Nostalgic conformism

Traditionally inspired architecture dominates for around ten years following the war. On the other hand, from 1955, historical styles become rarer, but nevertheless continue to dominate in private housing. In this area, the architect is always in fact directly dependent on the often nostalgic taste of his or her client.

In 1963, this observation leads the architect Georges De Hens to sermonize his colleagues: if the client requests an entrance made of white stone with a column on either side topped with an Ionic capital, know how to put them off or politely refuse your services (La Maison, issue 7, 1963).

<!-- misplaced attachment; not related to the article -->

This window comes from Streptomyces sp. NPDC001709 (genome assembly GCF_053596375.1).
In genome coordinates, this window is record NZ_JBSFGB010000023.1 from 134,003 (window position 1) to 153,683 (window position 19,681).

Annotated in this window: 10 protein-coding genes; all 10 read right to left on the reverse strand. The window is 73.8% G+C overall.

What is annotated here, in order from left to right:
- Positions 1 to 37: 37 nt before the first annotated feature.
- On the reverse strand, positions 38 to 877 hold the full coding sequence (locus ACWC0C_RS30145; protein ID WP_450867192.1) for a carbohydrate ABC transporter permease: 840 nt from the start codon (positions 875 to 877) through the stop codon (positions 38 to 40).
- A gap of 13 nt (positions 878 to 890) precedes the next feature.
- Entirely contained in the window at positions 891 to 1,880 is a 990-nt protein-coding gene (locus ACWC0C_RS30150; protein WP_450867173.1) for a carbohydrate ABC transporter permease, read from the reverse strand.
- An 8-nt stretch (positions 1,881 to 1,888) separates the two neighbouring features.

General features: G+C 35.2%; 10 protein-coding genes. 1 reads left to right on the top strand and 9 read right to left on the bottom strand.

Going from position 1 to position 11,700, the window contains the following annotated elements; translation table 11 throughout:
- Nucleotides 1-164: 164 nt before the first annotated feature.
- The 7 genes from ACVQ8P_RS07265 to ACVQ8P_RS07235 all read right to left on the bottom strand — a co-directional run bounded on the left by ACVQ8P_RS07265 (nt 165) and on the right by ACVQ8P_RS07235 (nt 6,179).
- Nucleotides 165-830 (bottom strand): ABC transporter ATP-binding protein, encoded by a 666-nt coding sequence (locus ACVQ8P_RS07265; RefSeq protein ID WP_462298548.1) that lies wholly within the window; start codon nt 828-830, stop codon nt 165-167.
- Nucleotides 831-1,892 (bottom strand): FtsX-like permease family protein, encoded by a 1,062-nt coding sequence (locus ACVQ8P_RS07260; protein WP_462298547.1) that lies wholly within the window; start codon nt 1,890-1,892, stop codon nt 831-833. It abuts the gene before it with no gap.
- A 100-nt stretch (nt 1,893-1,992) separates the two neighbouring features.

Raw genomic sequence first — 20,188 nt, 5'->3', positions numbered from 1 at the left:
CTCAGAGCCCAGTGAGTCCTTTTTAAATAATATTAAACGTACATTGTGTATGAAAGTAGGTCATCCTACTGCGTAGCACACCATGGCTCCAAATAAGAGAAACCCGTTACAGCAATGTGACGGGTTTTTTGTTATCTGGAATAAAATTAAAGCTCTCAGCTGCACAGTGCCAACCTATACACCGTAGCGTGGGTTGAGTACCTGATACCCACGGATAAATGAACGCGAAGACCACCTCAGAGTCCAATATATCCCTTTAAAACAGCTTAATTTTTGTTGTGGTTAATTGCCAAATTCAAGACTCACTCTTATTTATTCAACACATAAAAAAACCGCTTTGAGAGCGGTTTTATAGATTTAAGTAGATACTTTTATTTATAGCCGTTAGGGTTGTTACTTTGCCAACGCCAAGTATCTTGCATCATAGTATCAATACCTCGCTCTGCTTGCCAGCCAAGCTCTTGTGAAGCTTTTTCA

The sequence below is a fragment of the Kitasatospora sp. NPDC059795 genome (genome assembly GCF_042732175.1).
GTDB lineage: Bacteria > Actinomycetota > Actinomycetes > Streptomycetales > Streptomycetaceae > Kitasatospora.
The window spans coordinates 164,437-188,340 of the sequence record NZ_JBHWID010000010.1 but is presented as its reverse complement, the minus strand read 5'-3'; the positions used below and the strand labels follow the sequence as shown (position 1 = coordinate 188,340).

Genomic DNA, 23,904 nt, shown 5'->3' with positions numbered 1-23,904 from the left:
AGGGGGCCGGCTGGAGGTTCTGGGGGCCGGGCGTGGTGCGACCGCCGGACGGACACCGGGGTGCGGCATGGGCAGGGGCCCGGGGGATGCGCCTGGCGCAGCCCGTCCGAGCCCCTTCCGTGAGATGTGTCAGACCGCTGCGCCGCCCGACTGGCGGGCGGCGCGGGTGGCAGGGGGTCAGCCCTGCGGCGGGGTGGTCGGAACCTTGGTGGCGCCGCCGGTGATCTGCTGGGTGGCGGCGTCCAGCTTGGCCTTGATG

Ornamentation lies in the innermost depths of human sensibility, and the modern human […] has not managed to overcome this sensibility. Émile Henvaux (La Maison, issue 12, 1950).

At the end of the 1950s, the single family house with monumental pretensions is challenged by the modern-style house, which bears the forms popularised by the Expo.